Suppose a player bids after partner's hesitation, or confuses an opponent and he goes wrong. Then a Tournament Director or Appeals Committee will adjust the score. However, one Committee decided to award a score of 40% to N/S, 50% to E/W, which surprised me, since this would be considered illegal in most of the rest of the world.
When a Director or Committee adjusts a score on a board which was played out, the Law requires them to look at what might have happened if the problem had not occurred. They look at all reasonable results and then pick the one that benefits the non-offending side. While this procedure is not difficult, for some reason Directors and Committees have sometimes given scores like 60% - 40% instead. This is neither legal nor fair. If the non-offending side would have got 80% without the infraction, they will feel cheated: if the best they could possibly do was 30% their offending opponents will feel cheated. Quite often 60% - 40% will turn out to be about right but it is unnecessary: if a score is "assigned" it is fairer, and can be seen to be fair.
Sometimes this method seems too harsh. Consider the case where a side plays in 4 doubled because of misinformation. A Committee decides that if correctly informed their opponents would bid spades, and would reach the making slam about one time in three. If they assign a score of 4 making twelve then the other pair will not like it since they might have got to slam. So a score of 6 making is assigned but while legal this seems harsh. However, there is a solution: a Committee can give a "weighted" score, say 40% of 6, and 60% of 4. Note that the non-offending side gets the benefit of the doubt in the weighting: this is called "sympathetic" weighting (some countries use slightly different methods). I believe that the Committee might have given a weighted score in the quoted case.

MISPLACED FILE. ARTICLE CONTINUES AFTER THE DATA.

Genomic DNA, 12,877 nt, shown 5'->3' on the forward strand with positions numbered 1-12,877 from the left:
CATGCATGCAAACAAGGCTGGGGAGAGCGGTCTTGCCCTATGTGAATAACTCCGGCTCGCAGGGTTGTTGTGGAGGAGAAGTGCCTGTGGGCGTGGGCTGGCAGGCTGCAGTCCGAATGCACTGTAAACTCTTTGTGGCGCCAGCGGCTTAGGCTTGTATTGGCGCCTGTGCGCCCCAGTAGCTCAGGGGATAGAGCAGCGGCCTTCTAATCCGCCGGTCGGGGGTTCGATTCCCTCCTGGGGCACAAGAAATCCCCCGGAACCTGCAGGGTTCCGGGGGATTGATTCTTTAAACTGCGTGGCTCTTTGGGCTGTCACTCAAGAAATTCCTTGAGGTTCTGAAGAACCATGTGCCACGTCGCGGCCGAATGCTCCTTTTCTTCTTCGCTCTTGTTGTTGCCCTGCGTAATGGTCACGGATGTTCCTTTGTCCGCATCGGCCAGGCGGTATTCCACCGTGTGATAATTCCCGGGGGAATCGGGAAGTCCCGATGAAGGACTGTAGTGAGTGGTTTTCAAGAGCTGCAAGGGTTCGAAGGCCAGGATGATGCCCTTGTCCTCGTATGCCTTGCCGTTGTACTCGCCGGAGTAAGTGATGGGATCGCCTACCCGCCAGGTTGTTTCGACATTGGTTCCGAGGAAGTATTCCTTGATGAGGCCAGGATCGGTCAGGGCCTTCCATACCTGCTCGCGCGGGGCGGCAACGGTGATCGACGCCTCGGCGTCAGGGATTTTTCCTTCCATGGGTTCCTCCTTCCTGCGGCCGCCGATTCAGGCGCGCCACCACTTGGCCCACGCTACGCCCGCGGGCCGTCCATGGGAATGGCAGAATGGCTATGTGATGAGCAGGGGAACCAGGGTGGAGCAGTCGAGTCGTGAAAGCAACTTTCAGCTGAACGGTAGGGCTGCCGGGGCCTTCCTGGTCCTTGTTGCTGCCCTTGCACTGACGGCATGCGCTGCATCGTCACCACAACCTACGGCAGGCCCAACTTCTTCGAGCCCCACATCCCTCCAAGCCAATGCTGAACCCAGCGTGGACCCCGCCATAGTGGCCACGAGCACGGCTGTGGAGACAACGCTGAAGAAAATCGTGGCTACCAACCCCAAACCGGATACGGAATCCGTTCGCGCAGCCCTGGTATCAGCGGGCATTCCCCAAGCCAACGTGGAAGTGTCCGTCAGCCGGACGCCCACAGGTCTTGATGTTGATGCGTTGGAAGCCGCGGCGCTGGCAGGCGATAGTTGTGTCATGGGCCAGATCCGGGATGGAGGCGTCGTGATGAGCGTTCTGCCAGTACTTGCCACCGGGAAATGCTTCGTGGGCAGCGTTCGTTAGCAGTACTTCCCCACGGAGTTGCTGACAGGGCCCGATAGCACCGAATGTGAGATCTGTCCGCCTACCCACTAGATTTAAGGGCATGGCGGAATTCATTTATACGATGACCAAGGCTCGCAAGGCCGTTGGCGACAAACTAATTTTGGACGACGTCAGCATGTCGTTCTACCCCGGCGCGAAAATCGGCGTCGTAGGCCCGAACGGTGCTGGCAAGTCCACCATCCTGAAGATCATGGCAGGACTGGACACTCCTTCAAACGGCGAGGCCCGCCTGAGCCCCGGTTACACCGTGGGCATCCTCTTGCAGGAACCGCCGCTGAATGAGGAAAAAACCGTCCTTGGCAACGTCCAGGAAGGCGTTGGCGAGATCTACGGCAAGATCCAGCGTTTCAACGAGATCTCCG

In Sweden only Committees can give weighted scores not Directors. However, the World Bridge Federation has decided it is legal for Directors to do so, and the European Bridge League is urging its member countries to allow Directors to do so, and many countries have adopted this. I strongly suggest Sweden should consider following this approach.
The European Bridge League is having a training weekend for Directors at the start of September in Tabiano, near Milan, Italy, and Sweden have been invited to send two Directors. I shall be giving a talk on adjusted scores at that course, including the desirability of giving weighted adjustments, and the need to avoid 60% - 40% type scores. You can also find more discussion of this subject on my Lawspage.